Although bonds witnessed the most inflows of any asset class last year, investors must be wary of the possible risks on the horizon.
Investors flooded bond funds with cash in 2009. For the year, U.S. open-end bond funds took in $357 billion, far more than any other asset class. For perspective, fixed-income funds took in more flows in 2009 than they saw over the previous five calendar years combined.
Several factors explain this stampede. Low yields in other income-producing investments, such as money market accounts and bank CDs, likely pushed some income-hungry investors into bond funds. There was probably a bit of performance-chasing going on, too. Bonds held up better than most other asset classes in 2008, and they also outperformed equities for the decade, as measured by the major market indexes.
Finally, and perhaps most importantly, after experiencing harrowing losses in 2008, many investors may have reassessed their capacity for risk and increased their portfolios' allocations to lower-volatility asset classes.
True, bond funds can serve to smooth out total portfolio returns; however, they aren't immune to volatility. In fact, there are risks looming on the horizon that many new shareholders may not fully appreciate. If these risks reveal themselves, it could test the patience and loyalty of these newfound bond investors, particularly if their expectations are unreasonable. Here are a few areas to watch in 2010.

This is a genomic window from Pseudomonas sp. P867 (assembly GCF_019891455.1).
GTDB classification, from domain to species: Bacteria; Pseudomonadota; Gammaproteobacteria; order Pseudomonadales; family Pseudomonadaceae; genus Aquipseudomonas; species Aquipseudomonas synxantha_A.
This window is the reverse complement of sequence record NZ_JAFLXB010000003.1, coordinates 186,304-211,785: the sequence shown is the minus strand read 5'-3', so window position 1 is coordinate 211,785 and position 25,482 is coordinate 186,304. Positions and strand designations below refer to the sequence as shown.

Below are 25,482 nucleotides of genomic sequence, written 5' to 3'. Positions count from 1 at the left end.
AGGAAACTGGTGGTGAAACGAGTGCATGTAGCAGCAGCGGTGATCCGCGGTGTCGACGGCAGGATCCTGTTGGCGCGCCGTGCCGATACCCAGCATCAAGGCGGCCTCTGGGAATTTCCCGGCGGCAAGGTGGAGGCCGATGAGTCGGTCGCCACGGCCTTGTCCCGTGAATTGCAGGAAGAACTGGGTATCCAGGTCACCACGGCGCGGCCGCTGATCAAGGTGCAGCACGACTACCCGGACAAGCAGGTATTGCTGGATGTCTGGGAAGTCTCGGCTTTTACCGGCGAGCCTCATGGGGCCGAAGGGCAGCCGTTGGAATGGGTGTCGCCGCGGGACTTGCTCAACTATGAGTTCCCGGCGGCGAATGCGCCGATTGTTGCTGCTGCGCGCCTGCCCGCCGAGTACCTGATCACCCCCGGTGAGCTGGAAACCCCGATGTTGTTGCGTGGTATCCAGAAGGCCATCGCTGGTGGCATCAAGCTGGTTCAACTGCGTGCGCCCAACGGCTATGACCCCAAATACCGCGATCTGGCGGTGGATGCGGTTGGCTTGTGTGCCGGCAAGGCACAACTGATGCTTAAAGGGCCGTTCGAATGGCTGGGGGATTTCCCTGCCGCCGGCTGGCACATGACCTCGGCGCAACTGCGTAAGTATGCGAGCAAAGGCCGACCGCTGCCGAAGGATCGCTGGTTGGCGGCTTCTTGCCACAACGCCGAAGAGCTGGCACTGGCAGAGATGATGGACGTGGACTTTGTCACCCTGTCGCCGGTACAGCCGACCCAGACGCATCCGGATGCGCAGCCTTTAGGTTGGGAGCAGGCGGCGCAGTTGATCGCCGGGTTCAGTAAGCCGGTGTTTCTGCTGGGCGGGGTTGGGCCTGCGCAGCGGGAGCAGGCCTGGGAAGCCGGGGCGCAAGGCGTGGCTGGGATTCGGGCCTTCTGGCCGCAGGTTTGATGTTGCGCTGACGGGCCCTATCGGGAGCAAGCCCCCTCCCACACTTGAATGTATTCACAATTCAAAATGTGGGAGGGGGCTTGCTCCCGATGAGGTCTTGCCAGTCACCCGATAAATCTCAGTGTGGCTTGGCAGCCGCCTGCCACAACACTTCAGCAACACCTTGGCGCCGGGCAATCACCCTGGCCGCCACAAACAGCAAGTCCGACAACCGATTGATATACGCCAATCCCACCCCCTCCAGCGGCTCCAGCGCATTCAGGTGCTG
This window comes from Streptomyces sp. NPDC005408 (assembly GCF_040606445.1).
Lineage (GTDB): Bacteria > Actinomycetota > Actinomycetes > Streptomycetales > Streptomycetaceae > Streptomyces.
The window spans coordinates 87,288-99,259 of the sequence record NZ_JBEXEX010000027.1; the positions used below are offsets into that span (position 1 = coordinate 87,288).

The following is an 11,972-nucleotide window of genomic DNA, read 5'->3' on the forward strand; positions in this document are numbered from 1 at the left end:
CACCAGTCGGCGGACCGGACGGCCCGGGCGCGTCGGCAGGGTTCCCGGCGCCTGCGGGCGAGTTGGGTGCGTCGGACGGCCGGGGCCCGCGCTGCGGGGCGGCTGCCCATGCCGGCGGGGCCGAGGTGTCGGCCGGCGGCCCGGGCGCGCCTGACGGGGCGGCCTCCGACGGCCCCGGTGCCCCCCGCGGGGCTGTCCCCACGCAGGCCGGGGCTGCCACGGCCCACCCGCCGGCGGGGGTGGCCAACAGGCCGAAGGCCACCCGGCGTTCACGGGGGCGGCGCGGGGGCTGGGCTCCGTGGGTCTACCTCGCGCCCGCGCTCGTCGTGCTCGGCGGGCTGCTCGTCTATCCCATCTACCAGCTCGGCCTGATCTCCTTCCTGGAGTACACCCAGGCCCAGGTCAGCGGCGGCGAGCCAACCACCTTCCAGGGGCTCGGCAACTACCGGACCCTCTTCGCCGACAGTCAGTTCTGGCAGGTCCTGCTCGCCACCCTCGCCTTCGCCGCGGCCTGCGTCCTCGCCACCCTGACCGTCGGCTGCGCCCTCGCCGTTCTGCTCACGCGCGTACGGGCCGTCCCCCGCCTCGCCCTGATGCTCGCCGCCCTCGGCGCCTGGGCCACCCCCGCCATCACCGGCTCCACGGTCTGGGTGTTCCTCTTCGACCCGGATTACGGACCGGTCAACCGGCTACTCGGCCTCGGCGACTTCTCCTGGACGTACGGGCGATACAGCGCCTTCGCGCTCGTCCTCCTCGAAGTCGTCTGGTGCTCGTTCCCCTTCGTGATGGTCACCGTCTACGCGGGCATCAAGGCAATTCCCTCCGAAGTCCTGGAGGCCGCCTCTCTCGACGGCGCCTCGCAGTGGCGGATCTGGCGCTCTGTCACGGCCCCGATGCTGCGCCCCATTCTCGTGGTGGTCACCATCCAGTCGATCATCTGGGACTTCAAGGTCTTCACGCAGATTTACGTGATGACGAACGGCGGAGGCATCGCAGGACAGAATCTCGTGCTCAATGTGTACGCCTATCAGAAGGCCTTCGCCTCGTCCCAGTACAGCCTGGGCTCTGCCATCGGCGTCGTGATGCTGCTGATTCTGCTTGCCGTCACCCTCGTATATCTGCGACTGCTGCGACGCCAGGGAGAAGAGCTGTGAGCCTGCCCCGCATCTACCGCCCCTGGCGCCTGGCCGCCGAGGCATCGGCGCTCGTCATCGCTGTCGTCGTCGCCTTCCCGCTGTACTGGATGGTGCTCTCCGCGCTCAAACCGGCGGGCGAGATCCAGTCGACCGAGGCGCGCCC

Credit Worries Hang Over Muni-Bond Funds
Taxable bond funds accounted for most fixed-income flows in 2009, but on a historical basis, muni funds had a banner year, gathering an unprecedented $72 billion in assets. That blew away the previous record of $21 billion in 2006.
The factors that have fueled flows into taxable bond funds--low yields and investors' risk-averse mood--also buoyed muni-fund flows in 2009. In addition, many have increasingly turned to tax-conscious funds in anticipation of higher tax rates in 2011, when the tax cuts enacted during the Bush administration are set to expire.